Years ago, forgiveness practitioner Mary Hayes Grieco spent much of her time trying to convince people that forgiving others was good medicine. No longer. Today Hayes Grieco, director and lead trainer for the Minneapolis-based Midwest Institute for Forgiveness Training, has traveled the world focused not on the whys of forgiveness, but the hows, as people throng to learn from her. Author of "The New Kitchen Mystic" and "Unconditional Forgiveness," Hayes Grieco is gearing up for a forgiveness workshop specific to these times. She shares how she found her way to this work, what we most get wrong about forgiveness and why COVID has exposed unique challenges in the forgiveness realm.

Q: You've said "we're all in the forgiveness classroom with COVID." Please say more about that.

A: Anyone who is on a spiritual journey views life as a classroom of personal growth; our life experiences are inviting us to learn and grow new character strengths. The pandemic "classroom" is teaching us to answer the important questions: "How do I live well amid loss and disappointment? How do I feel safe, even though so much is changed? Who am I now, amid so much uncertainty?"

Q: You have referred to the past year-and-a-half as a "cluster of losses and disappointments." What do you put on that list?

A: Some of us have lost people through COVID-19, some of us have lost jobs, and some our balance and free time, because we've been called into overworking on the front lines. Kids have lost a normal sense of school. On a smaller scale, I lost my two favorite restaurants. So many simple disappointments! So much shifted and it's still shifting.

Q: But how does forgiveness enter this new reality? Whom or what are we to forgive? Do we need to forgive COVID?

A: Sure! Apparently, epidemics happen from time to time. We have to find acceptance that this is happening.

Q: What do people misunderstand about forgiveness?

A: We've been told to "forgive and forget," and that's never worked. Your mind needs a process to be able to let something go completely. Also, people are afraid that if they forgive someone, they have to see them and work things out. You don't. You can forgive them privately and never see them again. When you hear the word, "forgiveness," think, "self-healing," think, "freedom."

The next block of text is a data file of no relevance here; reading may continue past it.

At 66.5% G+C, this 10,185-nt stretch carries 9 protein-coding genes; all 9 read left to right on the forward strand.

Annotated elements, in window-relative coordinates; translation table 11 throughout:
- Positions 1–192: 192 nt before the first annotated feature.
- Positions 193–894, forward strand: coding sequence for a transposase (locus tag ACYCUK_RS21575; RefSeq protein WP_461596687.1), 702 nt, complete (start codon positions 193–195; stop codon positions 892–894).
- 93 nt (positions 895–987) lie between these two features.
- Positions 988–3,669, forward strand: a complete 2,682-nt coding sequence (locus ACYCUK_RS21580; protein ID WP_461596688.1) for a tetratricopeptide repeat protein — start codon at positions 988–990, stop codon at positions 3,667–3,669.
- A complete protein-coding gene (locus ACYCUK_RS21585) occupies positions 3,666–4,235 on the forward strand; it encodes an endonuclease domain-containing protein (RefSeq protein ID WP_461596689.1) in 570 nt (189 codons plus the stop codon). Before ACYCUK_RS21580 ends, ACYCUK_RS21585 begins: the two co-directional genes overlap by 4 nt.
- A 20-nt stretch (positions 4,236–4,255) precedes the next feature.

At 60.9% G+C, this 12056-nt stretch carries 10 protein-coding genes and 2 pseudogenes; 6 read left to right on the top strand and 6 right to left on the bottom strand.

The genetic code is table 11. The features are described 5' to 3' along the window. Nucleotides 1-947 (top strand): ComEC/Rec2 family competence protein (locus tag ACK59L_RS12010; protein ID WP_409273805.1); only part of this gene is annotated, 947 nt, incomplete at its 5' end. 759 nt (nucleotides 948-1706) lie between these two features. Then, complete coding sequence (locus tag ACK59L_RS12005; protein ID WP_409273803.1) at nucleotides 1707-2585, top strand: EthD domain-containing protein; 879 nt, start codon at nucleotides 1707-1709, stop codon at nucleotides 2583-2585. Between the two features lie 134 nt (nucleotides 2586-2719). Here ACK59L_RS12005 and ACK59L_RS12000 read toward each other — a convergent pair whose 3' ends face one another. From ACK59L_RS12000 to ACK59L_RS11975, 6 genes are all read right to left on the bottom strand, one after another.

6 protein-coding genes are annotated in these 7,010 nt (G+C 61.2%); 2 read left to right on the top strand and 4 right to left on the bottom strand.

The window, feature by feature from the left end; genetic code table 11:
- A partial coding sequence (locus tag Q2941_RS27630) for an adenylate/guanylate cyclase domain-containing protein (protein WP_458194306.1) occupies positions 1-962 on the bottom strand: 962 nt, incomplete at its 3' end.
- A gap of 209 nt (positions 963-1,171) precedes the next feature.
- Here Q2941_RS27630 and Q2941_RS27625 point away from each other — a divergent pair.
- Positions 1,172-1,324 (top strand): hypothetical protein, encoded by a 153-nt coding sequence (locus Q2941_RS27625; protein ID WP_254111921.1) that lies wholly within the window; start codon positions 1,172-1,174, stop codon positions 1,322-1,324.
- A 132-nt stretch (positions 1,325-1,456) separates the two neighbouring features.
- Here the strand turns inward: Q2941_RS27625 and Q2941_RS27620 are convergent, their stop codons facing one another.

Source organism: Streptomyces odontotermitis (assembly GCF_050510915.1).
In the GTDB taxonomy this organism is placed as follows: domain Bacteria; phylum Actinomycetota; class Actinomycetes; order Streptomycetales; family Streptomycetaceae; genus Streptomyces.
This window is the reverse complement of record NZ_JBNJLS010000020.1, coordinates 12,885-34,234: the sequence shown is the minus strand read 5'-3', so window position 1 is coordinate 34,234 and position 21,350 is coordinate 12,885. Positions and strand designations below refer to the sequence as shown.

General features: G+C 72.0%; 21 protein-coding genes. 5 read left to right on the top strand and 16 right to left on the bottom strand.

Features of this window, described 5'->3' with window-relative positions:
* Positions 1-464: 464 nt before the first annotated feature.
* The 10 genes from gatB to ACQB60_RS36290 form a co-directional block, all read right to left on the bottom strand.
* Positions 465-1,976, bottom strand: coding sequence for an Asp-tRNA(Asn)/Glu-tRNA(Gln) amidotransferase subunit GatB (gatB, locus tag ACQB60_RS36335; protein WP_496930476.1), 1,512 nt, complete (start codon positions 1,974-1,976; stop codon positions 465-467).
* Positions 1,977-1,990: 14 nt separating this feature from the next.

Q: What do students of forgiveness realize when they make progress?

A: Once they feel it happen, they say, "Why did I wait 10 years to forgive my ex? I feel so much better!"

Q: Conversely, what might happen when we choose anger and resentment over forgiveness?

A: Resentments hurt us. They hurt our health, happiness and relationships. In the last 25 years, there have been upward of 6,000 studies in medicine and psychology that find that "unforgiveness" is a medical problem, causing stress illnesses like headaches, backaches and chronic pain.

Q: Aren't there some actions that are unforgivable?

A: There are some complexities to the concept of forgiveness, and some misunderstandings, which is why people resist it. Of course, there are terrible stories, violations, and even atrocities, and I am not saying that any of those things are OK. If something is wrong, it's wrong. What I'm saying is that nothing is beyond healing, and we can free ourselves of the impact of these wrong things. I've heard some really bad stories and seen people completely resolve them. People are amazing!

Q: How did you find your way to this work?

A: I was 30-something and seeking to discover my life's work, and I met an inspiring mentor. Her approach to forgiveness helped me heal from my own bad stories — the neglect, losses and trauma I experienced growing up in an alcoholic home. She passed her knowledge on to me and I've been training other teachers since.

Q: I'm guessing you get some pushback from cynics who say your process is a little … woo-woo?

A: Cynical people don't come to me, because they are attached to their anger. Facing into our healthy anger is important, yet we need to realize that anger is a doorway to our power but not a house we can live in. People who come to me are people who have a sense that they have a soul that is strong and happy and they want to be in that, day by day. They want to move beyond their anger into a better day. As for "woo-woo," the experience of forgiveness is a potent spiritual experience, and you need that spiritual component to actually heal. The method I teach is universal and you can tap into a higher power by any name you want — God, the universe, nature, physics. This has been taught in Christian, Muslim, and secular venues, and everyone did just fine with it.

Q: Tell us about your upcoming workshop.

A: It's a daylong workshop, titled "Healing the Pain of Our Times," Sept. 18, from 9:30 a.m. to 4:30 p.m., at Minneapolis' Walker Church, 3104 16th Ave. S. It's a fundraiser for the church that is part of International Forgiveness Day. I'll be offering people a supportive environment to get help to let go of pandemic resentment and move forward. It's open to everyone with a suggested donation of $20-$60. For more information, call 612-874-6622 or go to